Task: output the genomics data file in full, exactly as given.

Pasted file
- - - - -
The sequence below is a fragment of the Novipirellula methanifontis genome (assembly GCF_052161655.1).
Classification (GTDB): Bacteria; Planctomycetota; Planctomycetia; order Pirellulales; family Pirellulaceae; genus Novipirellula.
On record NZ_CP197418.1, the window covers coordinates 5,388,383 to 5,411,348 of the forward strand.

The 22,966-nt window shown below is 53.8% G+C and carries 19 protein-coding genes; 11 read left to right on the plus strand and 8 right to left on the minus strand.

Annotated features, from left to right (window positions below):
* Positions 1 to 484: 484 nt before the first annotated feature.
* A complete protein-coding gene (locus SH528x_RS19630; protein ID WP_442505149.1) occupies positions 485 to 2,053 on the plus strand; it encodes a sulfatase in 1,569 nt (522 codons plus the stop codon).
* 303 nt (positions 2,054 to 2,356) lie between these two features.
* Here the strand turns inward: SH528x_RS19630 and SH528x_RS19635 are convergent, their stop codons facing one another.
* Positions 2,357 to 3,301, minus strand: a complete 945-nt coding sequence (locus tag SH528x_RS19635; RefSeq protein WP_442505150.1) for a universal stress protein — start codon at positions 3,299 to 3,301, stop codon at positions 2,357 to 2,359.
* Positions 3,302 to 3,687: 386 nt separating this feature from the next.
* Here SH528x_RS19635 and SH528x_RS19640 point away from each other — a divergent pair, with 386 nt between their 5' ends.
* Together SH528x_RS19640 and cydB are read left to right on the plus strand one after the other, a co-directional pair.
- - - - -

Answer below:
The sequence below is a fragment of the Novipirellula methanifontis genome (assembly GCF_052161655.1).
Classification (GTDB): Bacteria; Planctomycetota; Planctomycetia; order Pirellulales; family Pirellulaceae; genus Novipirellula.
On record NZ_CP197418.1, the window covers coordinates 5,388,383 to 5,411,348 of the forward strand.

The 22,966-nt window shown below is 53.8% G+C and carries 19 protein-coding genes; 11 read left to right on the plus strand and 8 right to left on the minus strand.

Annotated features, from left to right (window positions below):
* Positions 1 to 484: 484 nt before the first annotated feature.
* A complete protein-coding gene (locus SH528x_RS19630; protein ID WP_442505149.1) occupies positions 485 to 2,053 on the plus strand; it encodes a sulfatase in 1,569 nt (522 codons plus the stop codon).
* 303 nt (positions 2,054 to 2,356) lie between these two features.
* Here the strand turns inward: SH528x_RS19630 and SH528x_RS19635 are convergent, their stop codons facing one another.
* Positions 2,357 to 3,301, minus strand: a complete 945-nt coding sequence (locus tag SH528x_RS19635; RefSeq protein WP_442505150.1) for a universal stress protein — start codon at positions 3,299 to 3,301, stop codon at positions 2,357 to 2,359.
* Positions 3,302 to 3,687: 386 nt separating this feature from the next.
* Here SH528x_RS19635 and SH528x_RS19640 point away from each other — a divergent pair, with 386 nt between their 5' ends.
* Together SH528x_RS19640 and cydB are read left to right on the plus strand one after the other, a co-directional pair.